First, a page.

In the spirit of women’s month, I am going to share more women centered content. Today, March 8th is international women’s day and the theme is #Eachforequal which is basically actions we can take as individuals to challenge stereotypes, fight prejudice and celebrate women’s achievements. I decided to write about the theme for #IWD2020. 


What is a stereotype? A stereotype is a widely held but fixed and oversimplified image or idea of a particular type of person or thing.  Current stereotypes that exist for women currently do not allow us to see women as full humans. These black and white lenses don’t allow us to see spectrum of nuances. Women are not selfish for not wanting children. Women are not weak for having a caesarean section. Not wanting to cook doesn’t make any woman less woman than she is. Single women are not necessarily difficult. Women are not automatically rude when they are more successful. Partying isn’t synonymous with sluts in regards to women. Women don’t have to be girly girls to be considered “woman enough”. 


Yes, we have changed some things in the last hundred years with regards to women’s rights in Nigeria but we still have a long way to go. 10,000 women are still being raped daily. Click here to see the article about the rape stats The prevalence of female genital mutilation between women between 15-49 is 24.8%. We rank at number 122 of 129 on the SDG gender index. Period poverty and purity culture are still very prevalent in our society. Single women still need to have a male guardian or companion vouch for them to get a place to rent. So yeah, we are still very behind.


While we celebrate women’s achievements, let us remember to not erase the work that has been done by women. Do not dilute the stories of women that start movements like we did for Funmilayo ransome-kuti, Rosa Parks etc. Tell the stories of women with their layers, complexities and flaws. Also, remember  that it is possible to celebrate women without attaching trauma to them. There is no need for you to only praise your mum for cooking for the children when she was tired and sick and still had to go to work the next day. It’s possible to praise women for things they did without continually associating trauma to it. There is nothing heroic about an overworked and underpaid woman.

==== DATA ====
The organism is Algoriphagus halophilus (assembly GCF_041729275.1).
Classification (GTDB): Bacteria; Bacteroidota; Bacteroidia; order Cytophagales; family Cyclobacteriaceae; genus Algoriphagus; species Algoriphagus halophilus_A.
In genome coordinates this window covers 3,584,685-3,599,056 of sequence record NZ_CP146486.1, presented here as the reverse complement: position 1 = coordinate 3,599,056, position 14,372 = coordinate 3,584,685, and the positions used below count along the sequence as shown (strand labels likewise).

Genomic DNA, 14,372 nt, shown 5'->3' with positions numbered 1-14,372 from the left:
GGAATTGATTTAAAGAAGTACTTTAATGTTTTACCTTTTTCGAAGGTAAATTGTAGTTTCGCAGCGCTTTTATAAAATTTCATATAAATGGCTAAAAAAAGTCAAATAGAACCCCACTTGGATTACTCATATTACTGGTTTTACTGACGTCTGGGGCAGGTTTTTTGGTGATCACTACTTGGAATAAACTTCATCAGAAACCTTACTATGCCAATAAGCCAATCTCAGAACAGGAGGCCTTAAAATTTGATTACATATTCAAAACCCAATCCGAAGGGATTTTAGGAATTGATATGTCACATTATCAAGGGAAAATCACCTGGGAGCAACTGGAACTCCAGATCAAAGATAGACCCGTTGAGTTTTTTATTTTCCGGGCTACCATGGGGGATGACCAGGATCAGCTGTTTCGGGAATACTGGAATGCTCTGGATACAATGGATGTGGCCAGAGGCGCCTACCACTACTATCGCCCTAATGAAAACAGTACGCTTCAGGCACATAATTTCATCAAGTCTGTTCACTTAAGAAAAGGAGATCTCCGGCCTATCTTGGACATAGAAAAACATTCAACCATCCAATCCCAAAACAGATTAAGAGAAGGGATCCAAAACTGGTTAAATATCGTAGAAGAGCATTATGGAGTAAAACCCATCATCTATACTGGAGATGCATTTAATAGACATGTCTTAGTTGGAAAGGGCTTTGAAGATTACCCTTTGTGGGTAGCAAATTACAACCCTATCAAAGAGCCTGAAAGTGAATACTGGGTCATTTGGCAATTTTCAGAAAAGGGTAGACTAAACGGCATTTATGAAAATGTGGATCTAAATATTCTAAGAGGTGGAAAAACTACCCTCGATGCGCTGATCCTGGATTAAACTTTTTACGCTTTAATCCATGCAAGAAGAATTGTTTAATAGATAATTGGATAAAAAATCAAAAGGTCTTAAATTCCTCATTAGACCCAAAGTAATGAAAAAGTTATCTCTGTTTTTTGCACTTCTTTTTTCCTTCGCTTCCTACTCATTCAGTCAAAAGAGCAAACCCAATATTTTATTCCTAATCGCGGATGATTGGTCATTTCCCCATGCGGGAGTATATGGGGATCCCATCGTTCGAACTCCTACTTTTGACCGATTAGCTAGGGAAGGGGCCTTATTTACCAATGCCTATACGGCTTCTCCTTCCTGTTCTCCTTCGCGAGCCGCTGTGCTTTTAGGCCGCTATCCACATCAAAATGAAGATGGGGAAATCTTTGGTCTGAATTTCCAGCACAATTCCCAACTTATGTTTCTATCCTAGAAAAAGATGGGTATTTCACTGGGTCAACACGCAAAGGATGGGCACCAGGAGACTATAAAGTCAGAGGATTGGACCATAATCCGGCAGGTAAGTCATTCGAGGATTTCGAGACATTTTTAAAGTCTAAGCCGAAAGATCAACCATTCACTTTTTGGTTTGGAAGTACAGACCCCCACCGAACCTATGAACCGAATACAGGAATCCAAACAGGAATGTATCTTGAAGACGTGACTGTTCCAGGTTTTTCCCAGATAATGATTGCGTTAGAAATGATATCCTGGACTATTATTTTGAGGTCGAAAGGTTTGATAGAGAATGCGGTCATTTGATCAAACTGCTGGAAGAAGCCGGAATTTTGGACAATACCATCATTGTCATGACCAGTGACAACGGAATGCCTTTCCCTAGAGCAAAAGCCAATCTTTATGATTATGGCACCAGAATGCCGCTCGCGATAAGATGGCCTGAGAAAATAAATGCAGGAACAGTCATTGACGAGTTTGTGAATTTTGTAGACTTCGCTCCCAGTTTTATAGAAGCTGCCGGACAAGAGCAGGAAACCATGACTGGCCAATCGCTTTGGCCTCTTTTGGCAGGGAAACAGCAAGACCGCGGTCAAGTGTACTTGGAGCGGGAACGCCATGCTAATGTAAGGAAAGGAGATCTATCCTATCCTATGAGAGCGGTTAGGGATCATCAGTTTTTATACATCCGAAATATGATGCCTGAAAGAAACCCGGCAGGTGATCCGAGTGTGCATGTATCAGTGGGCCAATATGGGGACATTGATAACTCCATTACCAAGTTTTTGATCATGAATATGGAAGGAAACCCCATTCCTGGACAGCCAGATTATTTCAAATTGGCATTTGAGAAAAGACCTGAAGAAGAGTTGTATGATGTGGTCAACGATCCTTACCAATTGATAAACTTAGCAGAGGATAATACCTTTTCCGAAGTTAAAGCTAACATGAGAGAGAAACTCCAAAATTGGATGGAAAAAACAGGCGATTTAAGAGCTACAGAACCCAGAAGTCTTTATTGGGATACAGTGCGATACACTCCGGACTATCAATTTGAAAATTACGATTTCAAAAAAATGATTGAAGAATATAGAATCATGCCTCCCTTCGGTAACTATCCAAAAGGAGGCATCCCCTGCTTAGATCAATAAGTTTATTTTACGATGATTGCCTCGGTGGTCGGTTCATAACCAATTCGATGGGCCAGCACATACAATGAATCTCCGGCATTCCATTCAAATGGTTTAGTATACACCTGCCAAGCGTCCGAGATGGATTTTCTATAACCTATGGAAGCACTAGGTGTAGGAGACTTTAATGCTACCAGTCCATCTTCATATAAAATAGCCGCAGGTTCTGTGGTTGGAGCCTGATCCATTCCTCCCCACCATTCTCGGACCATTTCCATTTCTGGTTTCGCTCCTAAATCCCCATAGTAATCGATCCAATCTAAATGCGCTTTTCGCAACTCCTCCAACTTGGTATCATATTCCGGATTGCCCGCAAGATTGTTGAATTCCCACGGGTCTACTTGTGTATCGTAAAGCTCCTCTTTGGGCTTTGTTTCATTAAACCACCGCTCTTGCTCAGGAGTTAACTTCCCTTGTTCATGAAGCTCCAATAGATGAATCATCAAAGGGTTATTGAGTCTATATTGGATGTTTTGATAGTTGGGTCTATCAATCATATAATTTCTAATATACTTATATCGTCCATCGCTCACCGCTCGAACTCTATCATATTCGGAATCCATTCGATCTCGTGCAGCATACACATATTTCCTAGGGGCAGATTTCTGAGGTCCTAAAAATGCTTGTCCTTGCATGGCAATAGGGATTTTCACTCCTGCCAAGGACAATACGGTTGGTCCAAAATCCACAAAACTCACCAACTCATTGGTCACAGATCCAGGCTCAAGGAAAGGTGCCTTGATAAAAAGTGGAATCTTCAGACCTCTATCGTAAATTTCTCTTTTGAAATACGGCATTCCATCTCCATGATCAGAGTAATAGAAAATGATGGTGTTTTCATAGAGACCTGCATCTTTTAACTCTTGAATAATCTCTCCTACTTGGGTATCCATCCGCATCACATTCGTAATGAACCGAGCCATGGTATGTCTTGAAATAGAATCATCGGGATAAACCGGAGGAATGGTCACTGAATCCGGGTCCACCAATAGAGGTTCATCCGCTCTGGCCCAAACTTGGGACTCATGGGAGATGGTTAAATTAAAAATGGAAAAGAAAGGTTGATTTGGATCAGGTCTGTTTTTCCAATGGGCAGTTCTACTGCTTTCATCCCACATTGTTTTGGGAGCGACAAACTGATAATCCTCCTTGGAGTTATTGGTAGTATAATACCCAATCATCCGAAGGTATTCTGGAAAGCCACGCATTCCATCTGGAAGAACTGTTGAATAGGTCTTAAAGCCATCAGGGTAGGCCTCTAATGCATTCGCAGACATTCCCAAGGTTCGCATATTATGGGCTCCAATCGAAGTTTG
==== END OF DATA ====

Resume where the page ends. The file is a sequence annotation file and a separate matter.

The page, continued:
We still have a long way to go before gender equality actually becomes a reality, there is still a lot of work to be done.

Let us get to work in our individual spaces to strive for equality and equity and let that trickle down to the larger society. Happy International women’s day!  🙂



What does International women’s day mean to you?

Do you believe in equality of sexes?

If yes, what do you do personally or on a larger scale to create an environment for equality?

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The Author



Hello people of the internet. My name is Ekisola Iretomiwa. I am a young lady still growing. I have a billion scars because I showed up for this thing called life. (I am literally quoting my fake therapist   ). I hope you enjoy the roller coaster that is my mind.


  1. BodeWrites
    March 8, 2020 at 1:46 pm — Reply

    Each For Equal
    You don’t know what you have until you search for it in the dark. As a writer, editor and reviewer, it’s always very hard to tell your truth without people seeing it as you ‘washing’ them or being unnecessary “Hard” on them. But what makes a good work a good work is not in the content or mode of writing. There are ways to write, and most writers I know (including me) love to take the narrative angle to share stories and opinion.

    For starters, it might look like a fruit hanging on the top of a tree, you are Acrophobia, and won’t want to take chances of climbing the tall tree, but you need to eat that fruit or you’ll die of hunger. That’s where you devise ways to own your writing. For me, it’s a good read, it’s more than just the content or choice of words, the arrangement and audacity to be clear without ambiguity is more important than finding your own fault.

    You talked about stereotypes, people don’t always talk about things we stereotype as human, you’ve successfully pointed us to the direction (we talk about them, but not as often as we should be). The best part of the whole article is the “Celebrate Women’s Achievement”, we don’t do this enough, we attach sentiment to it and most time love to file it alongside suffering, agony and uneasy pain. Heck, we can do better when celebrating our beloved women, we can actually skip the pain part, and embrace the reality of success that they have posed, we can love them without talking about their long days of suffering.

    While we try to maintain the energy for Each for Equal, can we negotiate some part of the whole thing so that we (Good Men like myself), will not suffer.

    • Iretomiwa
      March 8, 2020 at 2:10 pm — Reply

      Bode wrote a whole book for me oh! LMAO. I am glad you enjoyed it and the review is well received. When the world works properly good men won’t suffer

  2. Nomad
    April 24, 2020 at 3:38 pm — Reply

    Of very few words, I am. There was truth and there was passion… Both duly seen.

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